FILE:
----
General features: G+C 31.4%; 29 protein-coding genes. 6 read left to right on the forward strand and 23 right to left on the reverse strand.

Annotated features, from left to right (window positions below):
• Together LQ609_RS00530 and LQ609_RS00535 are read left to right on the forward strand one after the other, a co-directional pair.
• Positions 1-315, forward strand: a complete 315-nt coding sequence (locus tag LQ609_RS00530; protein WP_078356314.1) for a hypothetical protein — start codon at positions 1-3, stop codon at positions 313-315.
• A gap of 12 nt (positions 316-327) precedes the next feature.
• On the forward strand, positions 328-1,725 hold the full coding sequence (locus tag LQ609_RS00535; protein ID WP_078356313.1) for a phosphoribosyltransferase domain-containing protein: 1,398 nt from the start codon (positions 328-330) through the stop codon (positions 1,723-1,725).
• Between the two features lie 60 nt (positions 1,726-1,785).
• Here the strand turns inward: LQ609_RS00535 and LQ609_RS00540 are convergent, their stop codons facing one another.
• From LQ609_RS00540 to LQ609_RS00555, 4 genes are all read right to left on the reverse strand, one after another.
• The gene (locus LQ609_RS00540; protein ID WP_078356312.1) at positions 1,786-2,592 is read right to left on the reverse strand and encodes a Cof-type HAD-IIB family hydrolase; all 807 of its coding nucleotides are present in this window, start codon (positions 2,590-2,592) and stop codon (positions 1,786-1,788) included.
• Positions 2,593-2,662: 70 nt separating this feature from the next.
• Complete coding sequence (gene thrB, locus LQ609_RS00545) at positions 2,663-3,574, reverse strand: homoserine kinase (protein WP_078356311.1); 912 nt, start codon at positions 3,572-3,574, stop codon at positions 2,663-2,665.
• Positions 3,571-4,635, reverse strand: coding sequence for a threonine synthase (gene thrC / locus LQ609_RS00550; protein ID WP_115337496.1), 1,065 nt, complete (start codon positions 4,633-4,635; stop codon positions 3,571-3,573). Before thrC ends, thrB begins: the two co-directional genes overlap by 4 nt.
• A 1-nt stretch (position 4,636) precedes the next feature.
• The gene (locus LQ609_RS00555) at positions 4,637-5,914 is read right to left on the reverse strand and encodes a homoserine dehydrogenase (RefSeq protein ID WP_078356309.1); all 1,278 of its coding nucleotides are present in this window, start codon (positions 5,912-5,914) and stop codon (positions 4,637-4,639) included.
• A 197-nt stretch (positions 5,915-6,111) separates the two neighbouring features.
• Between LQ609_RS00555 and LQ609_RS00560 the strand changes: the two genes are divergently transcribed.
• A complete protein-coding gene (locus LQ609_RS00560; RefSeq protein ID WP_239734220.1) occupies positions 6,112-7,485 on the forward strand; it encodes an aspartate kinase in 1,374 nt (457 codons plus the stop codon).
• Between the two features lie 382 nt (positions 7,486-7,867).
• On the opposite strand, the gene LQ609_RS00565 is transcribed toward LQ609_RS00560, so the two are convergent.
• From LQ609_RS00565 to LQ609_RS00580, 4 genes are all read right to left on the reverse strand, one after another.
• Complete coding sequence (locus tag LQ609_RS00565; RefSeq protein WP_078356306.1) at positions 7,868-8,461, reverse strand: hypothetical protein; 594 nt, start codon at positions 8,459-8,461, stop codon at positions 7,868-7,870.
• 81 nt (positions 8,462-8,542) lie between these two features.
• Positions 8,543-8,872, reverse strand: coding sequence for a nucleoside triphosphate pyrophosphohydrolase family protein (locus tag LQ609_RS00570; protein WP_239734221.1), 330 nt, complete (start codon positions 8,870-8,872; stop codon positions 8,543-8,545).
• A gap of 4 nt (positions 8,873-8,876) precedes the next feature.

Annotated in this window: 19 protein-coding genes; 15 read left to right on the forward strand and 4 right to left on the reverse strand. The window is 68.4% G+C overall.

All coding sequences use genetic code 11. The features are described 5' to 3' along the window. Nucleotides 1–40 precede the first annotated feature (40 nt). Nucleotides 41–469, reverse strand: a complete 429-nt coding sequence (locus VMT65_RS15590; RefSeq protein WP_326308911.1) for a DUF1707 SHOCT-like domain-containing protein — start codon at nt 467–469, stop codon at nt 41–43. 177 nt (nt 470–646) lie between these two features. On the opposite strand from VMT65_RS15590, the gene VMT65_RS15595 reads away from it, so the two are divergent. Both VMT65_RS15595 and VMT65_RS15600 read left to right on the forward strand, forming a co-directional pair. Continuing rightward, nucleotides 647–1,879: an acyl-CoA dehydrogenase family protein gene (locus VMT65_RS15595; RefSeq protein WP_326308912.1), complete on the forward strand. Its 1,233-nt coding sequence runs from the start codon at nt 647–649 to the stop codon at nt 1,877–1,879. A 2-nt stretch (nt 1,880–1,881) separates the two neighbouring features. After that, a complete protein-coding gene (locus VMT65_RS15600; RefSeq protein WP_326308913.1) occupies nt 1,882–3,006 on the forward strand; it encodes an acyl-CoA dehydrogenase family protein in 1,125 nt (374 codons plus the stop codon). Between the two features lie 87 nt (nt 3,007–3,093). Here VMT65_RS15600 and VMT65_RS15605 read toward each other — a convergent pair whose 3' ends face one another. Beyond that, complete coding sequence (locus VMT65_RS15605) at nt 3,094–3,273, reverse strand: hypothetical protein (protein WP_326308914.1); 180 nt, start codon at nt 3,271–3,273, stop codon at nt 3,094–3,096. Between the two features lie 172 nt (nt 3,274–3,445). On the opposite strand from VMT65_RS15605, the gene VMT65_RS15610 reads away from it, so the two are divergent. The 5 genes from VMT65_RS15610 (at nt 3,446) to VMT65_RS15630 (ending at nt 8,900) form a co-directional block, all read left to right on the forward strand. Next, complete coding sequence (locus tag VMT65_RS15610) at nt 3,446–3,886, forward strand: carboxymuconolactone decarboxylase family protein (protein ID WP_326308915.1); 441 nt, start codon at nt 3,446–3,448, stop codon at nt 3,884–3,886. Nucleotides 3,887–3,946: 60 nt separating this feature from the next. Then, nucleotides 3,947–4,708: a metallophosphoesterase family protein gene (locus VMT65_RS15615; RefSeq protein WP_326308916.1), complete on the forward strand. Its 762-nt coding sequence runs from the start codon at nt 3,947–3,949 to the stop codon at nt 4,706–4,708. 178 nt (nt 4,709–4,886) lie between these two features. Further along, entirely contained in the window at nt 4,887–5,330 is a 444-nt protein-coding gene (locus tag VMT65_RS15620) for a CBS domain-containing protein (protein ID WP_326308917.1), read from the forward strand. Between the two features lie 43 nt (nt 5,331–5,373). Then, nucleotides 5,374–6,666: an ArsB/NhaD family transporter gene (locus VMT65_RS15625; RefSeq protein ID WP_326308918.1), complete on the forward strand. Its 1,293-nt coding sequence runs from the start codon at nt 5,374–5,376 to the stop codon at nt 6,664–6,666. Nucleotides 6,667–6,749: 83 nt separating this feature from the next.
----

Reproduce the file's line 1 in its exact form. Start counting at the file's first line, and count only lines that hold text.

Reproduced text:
General features: G+C 31.4%; 29 protein-coding genes. 6 read left to right on the forward strand and 23 right to left on the reverse strand.